Friday, May 25, 2012

Fewer women among Wall Street's top ranks

Welcome to the morning roundup. Here's a look at what's news in banking and finance this morning.

Women on Wall Street. The percentage of women among the top ranks of the largest U.S. banks has fallen from 20 percent to 12 percent since 2007, Reuters says, the latest being JPMorgan Chase's chief investment office head Ina Drew. Another notable departure is Sallie Krawcheck at Bank of America, who left late last year.

Wells documents. Wells Fargo has given the SEC emails and documents related to mortgage-backed securities that the bank initially resisted handing over, the Wall Street Journal reports. The SEC is looking into the quality of the loans banks packaged and sold to investors. The subpoenas of Wells Fargo were part of 300 the agency has filed.

Lehman probe ends. The SEC has ended its probe into how Lehman Brothers represented itself ahead of its bankruptcy without finding conclusive evidence of fraud, Bloomberg reports. The decision ends a three-year investigation.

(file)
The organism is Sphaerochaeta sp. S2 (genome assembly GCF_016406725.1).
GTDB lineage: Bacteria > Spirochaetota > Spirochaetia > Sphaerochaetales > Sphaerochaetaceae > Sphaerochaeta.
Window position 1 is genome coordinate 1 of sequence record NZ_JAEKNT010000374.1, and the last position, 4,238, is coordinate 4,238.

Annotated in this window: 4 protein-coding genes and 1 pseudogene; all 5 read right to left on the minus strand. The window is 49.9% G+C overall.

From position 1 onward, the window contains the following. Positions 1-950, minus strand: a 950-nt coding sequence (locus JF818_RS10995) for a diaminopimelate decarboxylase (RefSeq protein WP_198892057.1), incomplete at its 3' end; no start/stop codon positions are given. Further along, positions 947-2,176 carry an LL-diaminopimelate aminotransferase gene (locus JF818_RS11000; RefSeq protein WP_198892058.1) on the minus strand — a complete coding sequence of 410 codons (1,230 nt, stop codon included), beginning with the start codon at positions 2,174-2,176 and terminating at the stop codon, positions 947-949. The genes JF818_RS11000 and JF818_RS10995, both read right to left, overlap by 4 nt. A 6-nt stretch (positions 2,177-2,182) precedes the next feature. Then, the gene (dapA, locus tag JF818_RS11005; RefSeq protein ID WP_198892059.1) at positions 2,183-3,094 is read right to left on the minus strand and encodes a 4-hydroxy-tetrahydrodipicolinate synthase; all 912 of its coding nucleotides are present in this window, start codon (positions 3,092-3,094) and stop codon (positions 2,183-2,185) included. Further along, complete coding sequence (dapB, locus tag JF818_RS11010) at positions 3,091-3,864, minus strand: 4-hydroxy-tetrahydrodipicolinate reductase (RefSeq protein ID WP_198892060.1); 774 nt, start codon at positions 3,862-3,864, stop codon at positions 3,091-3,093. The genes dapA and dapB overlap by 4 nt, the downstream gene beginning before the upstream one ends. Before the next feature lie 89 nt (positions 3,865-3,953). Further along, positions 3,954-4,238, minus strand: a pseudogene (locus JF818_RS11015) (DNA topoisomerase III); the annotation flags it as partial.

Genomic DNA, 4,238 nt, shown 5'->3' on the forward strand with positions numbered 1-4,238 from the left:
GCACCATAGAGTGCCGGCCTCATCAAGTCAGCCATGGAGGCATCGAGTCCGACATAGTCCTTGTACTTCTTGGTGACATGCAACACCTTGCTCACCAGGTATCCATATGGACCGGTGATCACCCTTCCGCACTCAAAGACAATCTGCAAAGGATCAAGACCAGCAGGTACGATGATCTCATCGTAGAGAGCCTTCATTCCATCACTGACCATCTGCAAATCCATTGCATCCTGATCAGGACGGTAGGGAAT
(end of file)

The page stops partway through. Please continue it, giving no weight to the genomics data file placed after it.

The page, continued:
Shorting Facebook. Even as Goldman Sachs and JPMorgan prepared to help underwrite Facebook's IPO, they were also lending shares to hedge funds to short, the Wall Street Journal says. It's another example of the myriad conflicts of interest Wall Street banks face.

S.C. investments. The hedge fund that provided one of the worst returns for the South Carolina pension fund was also paid the most in fees, Bloomberg reports.

More risks at JPM. The chief investment office at JPMorgan Chase that posted losses exceeding $2 billion also includes a group that makes bets on distressed companies, the Wall Street Journal reports. The bank says it is funded with company debt and equity, not deposits, but it's still on shaky ground under the terms of the Volcker Rule.